This post was authored by François Mailhé, who is Professor of Private Law at the University of Picardie Jules Verne.
At last !
It has been more than 10 years since the French Cour de cassation decided to declare war on asymmetric forum selection clauses in the Banque de Rothschild case (Cass. fr. civ. 1, 26 September 2012, No. 11-26.022). In the span of those 10 years, no less than 7 judgments were rendered by the Cour de cassation itself. And if it found its rationale in 2015 (Cass. fr. civ. 1, 25 March 2015, No. 13-27.264, ICH), almost each new judgment tested and tried a different angle, a different legal basis. At last, two weeks ago, the Cour de cassation chose the path of wisdom and referred a prejudicial question to the European Court of Justice (Cass. fr. civ. 1, 13 April 2023, No. 22-12.965)!
Once upon a Time: The Brussels Convention
Let’s remember the surprise most felt at reading the Banque de Rothschild decision in 2012. Even if some French court of appeal decisions in maritime cases had already excluded the clause as “potestative” in the 1990s, paragraph 3 of Article 17 of the Brussels Convention seemed to set them aside as a marginal and wrong stream of cases.
Why “potestative”? Because those clauses characteristically consist of two limbs : one, restrictive, pointing in general to only one court and which binds one party, another, liberal, offering the other party a much vaster choice of forum.
The Brussels convention used to hold a specific rule on such clauses, implicitly accepting such imbalance (Article 17, §3 : “If an agreement conferring jurisdiction was concluded for the benefit of only one of the parties, that party shall retain the right to bring proceedings in any other court which has jurisdiction by virtue of this Convention”), but its existence and the reasons of its disappearance from the texts (uselessness, as it seems…) was progressively forgotten by French courts, who became suspicious of such clauses.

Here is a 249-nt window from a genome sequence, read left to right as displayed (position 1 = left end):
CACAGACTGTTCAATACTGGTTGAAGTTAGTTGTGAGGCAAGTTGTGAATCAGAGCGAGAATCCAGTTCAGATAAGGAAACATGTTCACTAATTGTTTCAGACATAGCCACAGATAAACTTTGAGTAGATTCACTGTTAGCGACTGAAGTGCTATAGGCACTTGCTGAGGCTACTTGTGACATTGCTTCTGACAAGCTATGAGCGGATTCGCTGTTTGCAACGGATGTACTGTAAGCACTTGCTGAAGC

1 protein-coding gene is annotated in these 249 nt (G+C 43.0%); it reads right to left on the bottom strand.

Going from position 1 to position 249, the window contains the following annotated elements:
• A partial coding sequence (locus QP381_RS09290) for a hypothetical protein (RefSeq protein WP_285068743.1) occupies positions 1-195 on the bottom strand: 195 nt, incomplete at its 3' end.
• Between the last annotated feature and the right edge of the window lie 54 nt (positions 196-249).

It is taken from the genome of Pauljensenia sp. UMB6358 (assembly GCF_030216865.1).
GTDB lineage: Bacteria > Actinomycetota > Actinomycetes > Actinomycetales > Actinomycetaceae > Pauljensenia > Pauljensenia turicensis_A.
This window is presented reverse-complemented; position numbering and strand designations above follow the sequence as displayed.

From Potestative to Imbalance
This suspicion grew at the same time as the generalization of the “significant imbalance” test. Starting in consumer law, it later appeared in French business law (today at L. 442-6, I, 2° of the French Commercial Code) and last as a general norm of contractual law for standard form contracts (art. 1171 of the Civil Code). The same concern for imbalance in asymmetric forum selection clauses was clear when the Banque de Rothschild decision set one aside as “potestative” (i.e. to the sole power of one of the parties, a much criticized legal ground) but also later, when the ICH case changed the standard from potestativity to foreseeability, as the Cour expressly refer to imbalance as the justification for this new standard.
It would be a long reading if this post was to detail all the different phrasings, legal grounds and sometimes even contradictory decisions that the Cour de cassation employed to keep its case-law. One may only refer, in English, to the excellent work of Brooke Marshall, published last month, to study the whole case law in depth. Just to give a hint as to its subtlety (or confusion, depending on the point of view), a clause stating that “the bank is nevertheless entitled to bring an action against the borrower before any other competent court” was set aside for unforeseeability (the ICH case), while a clause that “reserved for Apple the possibility of bringing an action, at its choice, before the Irish courts, the courts of the place where eBizcuss has its registered office or the courts of the countries in which Apple suffered damage” was validated (Cass. 1re civ, 7 October 2015, No. 14-16.898, eBizcuss).